In the Store with Sigona’s Featuring: Brussels, Then and Now

Brussels Sprouts, Then and Now

Diane Rezendes, food writer

 

Brussels Sprouts roasted with olive oil.

I’m writing this as I muse on last week’s observance of Veteran’s Day – thinking about my Dad (Korea), my friends Chris (Iraq, Afghanistan), Doug (Navy Seabees), and Jim (Navy SEAL, Vietnam) – and the service they rendered,
Today I’m also thinking about Brussels sprouts. Bear with me for a minute here.

Dad didn’t like Brussels sprouts. He liked to tell us that during World War II, if a pilot had to crash-land, the joke was that he’d aim for a field of Brussels sprouts – killing off the enemy of a different sort: preparations of a boiled-to-death, creamed-on-toast and waterlogged unappealing grey mess.

But prepared thoughtfully and cooked the way they want to be cooked, Brussels sprouts have the power to seduce and delight – browned, crispy edges of delicate brilliant green leaves, a subtle, nutty sweetness from caramelized sugars that emerge, the canvas they offer to a host of savory flavors from apple to bacon to cheese.

Some say the humble Brussels sprout helped save Britons from starvation during the war; to this day they eat the most per capita. Here in the US, almost all of the crop comes from our home state – specifically the cool, foggy coastal counties of Monterey, Santa Cruz, and San Mateo, where growing conditions are ideal.

Ours come from Moss Beach, and they are wonderfully fresh, ready for your best fall recipes – and if you don’t know where to start, or simply want to add to your recipe repertoire, check out In the Kitchen with Sigona’s.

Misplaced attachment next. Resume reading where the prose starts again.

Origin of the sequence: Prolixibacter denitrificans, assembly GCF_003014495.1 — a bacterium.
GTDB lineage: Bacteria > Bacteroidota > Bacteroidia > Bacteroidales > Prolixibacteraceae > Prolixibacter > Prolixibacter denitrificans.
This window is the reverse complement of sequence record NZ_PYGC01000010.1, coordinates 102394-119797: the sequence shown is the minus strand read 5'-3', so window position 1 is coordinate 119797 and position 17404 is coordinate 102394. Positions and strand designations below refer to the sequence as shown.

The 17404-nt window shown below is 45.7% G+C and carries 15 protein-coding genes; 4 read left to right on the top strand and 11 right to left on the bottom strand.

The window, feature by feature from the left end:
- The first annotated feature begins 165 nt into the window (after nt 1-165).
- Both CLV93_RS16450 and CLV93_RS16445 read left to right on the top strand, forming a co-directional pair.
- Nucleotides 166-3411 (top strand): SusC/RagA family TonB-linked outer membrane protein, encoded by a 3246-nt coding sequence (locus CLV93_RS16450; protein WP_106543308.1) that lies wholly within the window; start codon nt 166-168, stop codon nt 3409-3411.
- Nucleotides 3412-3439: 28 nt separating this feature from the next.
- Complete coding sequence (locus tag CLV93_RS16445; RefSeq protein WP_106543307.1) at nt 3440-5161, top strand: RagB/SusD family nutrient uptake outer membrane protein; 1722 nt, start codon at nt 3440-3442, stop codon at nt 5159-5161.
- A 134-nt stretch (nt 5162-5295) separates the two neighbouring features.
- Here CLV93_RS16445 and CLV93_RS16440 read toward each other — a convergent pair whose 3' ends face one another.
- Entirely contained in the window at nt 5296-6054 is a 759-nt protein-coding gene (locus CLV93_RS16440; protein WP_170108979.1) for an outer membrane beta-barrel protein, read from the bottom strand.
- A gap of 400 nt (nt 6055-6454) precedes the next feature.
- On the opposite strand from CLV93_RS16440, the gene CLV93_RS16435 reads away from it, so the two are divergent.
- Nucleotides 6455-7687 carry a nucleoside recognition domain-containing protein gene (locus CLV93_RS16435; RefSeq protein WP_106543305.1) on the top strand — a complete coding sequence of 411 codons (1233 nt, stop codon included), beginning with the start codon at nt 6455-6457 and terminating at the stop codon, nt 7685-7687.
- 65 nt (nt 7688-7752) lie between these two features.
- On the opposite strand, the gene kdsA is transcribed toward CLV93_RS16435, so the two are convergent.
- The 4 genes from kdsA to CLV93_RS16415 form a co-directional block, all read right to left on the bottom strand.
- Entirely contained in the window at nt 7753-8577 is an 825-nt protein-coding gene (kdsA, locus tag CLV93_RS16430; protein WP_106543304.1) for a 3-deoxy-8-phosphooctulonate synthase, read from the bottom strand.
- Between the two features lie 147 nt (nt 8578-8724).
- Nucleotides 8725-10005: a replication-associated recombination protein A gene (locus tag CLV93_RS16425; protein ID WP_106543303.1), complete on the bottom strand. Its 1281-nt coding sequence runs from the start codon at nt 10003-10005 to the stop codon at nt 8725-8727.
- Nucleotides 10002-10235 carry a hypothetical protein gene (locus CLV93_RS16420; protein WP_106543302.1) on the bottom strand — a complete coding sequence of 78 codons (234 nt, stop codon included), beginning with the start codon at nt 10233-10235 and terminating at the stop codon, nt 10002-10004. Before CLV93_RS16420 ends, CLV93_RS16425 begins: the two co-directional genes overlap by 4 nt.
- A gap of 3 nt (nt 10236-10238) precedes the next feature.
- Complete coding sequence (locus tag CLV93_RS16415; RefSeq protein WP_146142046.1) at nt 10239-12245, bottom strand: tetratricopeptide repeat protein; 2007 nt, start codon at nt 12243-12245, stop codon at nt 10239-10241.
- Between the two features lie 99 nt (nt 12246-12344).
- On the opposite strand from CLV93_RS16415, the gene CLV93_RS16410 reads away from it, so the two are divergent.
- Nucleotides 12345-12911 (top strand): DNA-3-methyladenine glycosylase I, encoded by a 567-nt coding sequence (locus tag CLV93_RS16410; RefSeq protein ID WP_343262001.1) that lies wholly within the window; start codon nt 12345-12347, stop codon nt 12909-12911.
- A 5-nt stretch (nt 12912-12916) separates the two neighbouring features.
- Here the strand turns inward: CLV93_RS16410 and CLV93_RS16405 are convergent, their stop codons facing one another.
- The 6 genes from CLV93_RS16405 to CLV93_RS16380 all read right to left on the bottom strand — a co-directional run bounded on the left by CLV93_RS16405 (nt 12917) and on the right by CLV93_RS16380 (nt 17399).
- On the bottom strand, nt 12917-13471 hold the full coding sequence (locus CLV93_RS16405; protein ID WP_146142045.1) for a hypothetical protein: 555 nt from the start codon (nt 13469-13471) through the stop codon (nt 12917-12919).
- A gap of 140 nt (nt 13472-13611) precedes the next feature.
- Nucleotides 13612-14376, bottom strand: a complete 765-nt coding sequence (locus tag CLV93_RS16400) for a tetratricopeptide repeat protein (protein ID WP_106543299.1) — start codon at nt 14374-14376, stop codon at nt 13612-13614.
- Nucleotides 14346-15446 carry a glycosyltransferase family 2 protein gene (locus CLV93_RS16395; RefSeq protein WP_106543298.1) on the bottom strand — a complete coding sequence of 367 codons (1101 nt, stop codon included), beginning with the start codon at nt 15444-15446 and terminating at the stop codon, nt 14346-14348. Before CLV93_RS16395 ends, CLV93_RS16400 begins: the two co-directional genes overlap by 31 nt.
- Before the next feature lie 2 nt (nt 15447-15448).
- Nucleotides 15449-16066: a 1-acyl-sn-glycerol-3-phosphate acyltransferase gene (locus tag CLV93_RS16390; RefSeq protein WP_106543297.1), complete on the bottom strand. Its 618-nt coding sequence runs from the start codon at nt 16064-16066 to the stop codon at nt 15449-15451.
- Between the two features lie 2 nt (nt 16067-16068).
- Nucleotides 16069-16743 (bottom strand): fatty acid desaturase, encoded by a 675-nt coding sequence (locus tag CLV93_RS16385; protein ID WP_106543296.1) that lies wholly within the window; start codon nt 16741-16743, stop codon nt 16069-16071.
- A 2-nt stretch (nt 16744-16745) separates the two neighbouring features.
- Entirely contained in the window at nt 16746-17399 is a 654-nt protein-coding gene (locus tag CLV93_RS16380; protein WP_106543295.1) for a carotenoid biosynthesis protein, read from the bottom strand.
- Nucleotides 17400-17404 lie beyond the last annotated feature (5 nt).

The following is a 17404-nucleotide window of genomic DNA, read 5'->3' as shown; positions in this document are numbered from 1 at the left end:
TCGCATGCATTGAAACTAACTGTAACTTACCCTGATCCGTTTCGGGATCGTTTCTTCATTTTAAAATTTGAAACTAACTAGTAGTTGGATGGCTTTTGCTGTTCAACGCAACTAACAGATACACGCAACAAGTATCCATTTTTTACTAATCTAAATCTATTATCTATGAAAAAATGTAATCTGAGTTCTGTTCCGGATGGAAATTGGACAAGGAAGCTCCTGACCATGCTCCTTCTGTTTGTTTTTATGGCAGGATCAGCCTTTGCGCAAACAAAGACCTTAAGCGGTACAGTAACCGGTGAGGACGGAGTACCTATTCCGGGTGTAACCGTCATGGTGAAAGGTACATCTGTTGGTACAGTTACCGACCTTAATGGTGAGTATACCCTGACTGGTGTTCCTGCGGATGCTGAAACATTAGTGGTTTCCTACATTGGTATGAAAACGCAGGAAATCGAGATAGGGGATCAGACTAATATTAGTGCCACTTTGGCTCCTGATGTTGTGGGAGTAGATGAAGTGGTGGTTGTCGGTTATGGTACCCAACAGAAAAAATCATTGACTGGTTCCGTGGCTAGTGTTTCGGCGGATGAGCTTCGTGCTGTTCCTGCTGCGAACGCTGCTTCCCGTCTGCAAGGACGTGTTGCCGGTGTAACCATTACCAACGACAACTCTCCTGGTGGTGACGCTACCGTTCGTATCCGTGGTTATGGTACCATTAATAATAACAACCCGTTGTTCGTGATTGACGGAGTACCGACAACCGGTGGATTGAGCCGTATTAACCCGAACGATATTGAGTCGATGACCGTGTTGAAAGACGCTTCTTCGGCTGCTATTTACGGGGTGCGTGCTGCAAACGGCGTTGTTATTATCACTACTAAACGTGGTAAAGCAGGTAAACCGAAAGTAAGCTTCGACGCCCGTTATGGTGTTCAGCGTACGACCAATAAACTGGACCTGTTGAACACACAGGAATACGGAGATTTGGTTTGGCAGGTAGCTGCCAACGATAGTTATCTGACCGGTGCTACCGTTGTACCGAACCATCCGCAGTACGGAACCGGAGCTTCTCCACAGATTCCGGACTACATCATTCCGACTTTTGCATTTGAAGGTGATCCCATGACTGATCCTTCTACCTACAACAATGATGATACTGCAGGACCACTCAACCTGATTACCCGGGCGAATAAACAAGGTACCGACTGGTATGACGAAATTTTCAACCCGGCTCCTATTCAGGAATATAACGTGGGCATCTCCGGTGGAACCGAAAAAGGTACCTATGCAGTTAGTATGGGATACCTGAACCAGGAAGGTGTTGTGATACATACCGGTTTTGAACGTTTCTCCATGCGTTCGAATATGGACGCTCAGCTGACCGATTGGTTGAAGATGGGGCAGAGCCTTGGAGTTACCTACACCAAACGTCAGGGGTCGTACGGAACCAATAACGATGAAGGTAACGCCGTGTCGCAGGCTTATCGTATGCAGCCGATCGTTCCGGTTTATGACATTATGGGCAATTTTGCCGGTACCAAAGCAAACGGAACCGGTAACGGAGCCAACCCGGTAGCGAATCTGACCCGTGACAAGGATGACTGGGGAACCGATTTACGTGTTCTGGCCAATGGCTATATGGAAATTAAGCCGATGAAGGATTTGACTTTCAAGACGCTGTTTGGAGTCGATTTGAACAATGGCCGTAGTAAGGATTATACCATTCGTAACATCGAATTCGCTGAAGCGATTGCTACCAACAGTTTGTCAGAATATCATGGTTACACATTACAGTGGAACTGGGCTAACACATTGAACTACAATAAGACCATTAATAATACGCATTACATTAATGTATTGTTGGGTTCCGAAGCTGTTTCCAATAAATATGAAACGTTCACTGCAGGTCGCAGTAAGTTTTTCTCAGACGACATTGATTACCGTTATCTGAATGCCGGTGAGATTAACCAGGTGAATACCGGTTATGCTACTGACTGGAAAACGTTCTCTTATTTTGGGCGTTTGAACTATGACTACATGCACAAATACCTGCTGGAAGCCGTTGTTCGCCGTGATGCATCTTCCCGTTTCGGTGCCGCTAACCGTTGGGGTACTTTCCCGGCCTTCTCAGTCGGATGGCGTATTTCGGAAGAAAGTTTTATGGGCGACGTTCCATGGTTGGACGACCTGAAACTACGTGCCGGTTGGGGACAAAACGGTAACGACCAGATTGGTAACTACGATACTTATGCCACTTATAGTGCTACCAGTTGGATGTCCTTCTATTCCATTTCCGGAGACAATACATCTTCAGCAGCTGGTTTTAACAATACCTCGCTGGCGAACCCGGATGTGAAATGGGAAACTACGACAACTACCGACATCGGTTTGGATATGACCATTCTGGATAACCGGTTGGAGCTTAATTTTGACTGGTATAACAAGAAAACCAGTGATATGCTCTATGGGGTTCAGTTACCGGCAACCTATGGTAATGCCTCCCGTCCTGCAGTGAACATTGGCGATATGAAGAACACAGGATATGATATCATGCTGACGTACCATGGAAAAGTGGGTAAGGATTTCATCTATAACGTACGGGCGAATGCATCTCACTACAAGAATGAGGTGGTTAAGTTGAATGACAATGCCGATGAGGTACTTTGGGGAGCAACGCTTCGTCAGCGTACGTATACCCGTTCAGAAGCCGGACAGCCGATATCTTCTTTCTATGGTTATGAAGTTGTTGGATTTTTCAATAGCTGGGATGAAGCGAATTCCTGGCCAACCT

Choosing and Using

Look for Brussels sprouts that are a rich green color, without any yellow or wilted leaves. They should be firm and compact. (See Robbie’s tips for more.)

Cut off any extra stem at the bottom and pull off any loose leaves along the surface. You can steam them or boil them, but the current trend is to roast or sauté for a richer, more complex flavor – often with the addition of complementary ingredients. Some people say they taste best when cut into small pieces because more surface area exposes the little cabbages to the other flavors in your recipe. For smaller sprouts, halves or quarters work nicely; for larger sprouts, cutting into chiffonade (slivers) is a good option. Some ideas to consider, depending on the rest of your menu:

  • With butter and Parmesan cheese;
  • With Sigona’s Fresh Press extra virgin olive oil and finished with black pepper and coarse sea salt or pink Himalayan salt;
  • Sauté with mild sweet onion, chicken-apple sausage (or bacon) and cut-up apple;
  • Roast in olive oil and finish with pine nuts or pistachio. Finish with Sigona’s Balsamic vinegar and your favorite salt and black pepper.

If you’re in a hurry, or don’t have time to cook, come by on Tuesday, Thursday, or Saturday to our Redwood City store. The Roli Roti Gourmet Rotisserie truck is here with their succulent chicken, fingerling potatoes, and delicious Brussels sprouts – slow cooked and delicately infused with chicken flavor.

Take a tip from one who knows: come early – they often sell out!

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